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The Problem

Even before the pandemic, CBI Health’s biggest challenge was creating a unified company culture. The largest provider of home care services in the country, the firm also runs 200 physical rehabilitation clinics coast to coast. Staff at the former are more or less siloed, while the latter work in small clinic settings disconnected from workers at other locations. When the pandemic sent clinic staff home, the gulf between employees widened just as health care professionals faced greater demands than ever before, threatening to further fracture the company’s culture. “We needed to find a way to improve the team experience at a time when our team members were really hurting,” says CEO Jon Hantho.

The Solution

By coincidence, CBI Health signed up for Microsoft Teams two weeks before the pandemic. “We didn’t do it because we thought video conferencing was the future. It was pure fortunate timing,” says Hantho. “Two weeks later, we realized this platform was going to be the centre of our universe.” Initially, CBI used Teams to stay connected with clients. But soon enough, CBI harnessed its vast internal resources – that is, its team of health care professionals – to create a national information-sharing platform that bridged distances between employees like never before.

In the chaos of the early pandemic, CBI’s clinicians and clinic managers used video calls to broadcast crucial safety information, like how to correctly use personal protective equipment. Before long, staff across different locations started using the platform to talk to each another and form cross-Canada connections. “That’s when we realized we were onto something,” says Hantho. In one instance, physiotherapists and occupational therapists gathered virtually in company-facilitated “best practice” days to share concepts and discuss new techniques. “Having these clinicians participate in this environment created relationships we had never designed for,” says Hantho.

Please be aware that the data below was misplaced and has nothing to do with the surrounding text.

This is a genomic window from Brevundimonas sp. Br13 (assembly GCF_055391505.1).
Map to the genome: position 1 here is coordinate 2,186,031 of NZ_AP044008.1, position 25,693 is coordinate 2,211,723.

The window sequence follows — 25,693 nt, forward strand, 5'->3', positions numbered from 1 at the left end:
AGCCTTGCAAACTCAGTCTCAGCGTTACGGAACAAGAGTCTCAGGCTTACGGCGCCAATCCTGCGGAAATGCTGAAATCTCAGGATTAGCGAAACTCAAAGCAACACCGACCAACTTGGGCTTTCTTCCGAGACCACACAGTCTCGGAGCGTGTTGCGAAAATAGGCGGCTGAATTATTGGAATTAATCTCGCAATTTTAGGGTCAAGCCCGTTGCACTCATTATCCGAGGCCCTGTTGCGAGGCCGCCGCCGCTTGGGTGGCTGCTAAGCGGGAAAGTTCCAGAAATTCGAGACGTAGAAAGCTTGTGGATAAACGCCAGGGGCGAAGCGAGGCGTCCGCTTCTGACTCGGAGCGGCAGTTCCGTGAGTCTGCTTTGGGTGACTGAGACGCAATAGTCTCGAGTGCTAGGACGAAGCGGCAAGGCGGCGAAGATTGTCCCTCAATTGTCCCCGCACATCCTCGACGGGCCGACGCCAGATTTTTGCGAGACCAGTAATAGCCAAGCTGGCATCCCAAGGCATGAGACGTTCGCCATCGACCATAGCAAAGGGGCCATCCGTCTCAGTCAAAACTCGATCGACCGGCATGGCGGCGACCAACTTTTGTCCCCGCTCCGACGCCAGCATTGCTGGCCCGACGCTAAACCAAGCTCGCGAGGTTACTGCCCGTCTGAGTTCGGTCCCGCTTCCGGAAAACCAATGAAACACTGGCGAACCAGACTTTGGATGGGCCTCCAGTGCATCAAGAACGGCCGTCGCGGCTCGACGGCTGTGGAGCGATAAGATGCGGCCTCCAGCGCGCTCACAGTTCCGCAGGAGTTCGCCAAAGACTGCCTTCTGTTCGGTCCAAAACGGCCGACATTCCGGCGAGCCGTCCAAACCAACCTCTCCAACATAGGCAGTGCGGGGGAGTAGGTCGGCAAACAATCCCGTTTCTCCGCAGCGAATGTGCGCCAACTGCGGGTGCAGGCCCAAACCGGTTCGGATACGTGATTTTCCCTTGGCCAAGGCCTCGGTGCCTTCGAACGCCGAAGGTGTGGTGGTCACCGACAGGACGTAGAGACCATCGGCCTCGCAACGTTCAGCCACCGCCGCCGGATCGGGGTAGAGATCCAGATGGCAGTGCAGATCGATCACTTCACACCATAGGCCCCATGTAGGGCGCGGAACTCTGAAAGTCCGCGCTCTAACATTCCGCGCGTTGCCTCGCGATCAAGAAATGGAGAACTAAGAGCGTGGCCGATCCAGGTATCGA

Besides professionals in the physical rehabilitation realm, CBI’s workforce includes a roster of mental health professionals. That turned out to be an invaluable resource when mental health was top of mind for employers across the country. “With the isolation we all experienced, we were really worried about the mental health of our team members. It was hard on me personally,” says Hantho. CBI’s mental health experts started running online seminars on subjects from anxiety management to neural meditation. “We used a mix of pre-recorded and live interactive workshops,” says Hantho.

A snowball effect ensued. Over the past two and a half years, clinicians from across CBI’s workforce have led dozens of workshops, all of which are recorded and filed into what’s now a national company library of physical and mental health resources. Kinesiologists outline home workout plans, occupational therapists cover ergonomic techniques for desk work, and mental health professionals discuss techniques for tackling burnout.

“For the first time ever, we have a platform for a single team member experience. Before, our people felt that they worked for a clinic. Now, they work for an organization that gives them access to a rich palette of personal development and support resources,” says Hantho. “In the world of health care, burnout is real. This type of infrastructure support is critical to retaining people – to making them feel valued and seen.”

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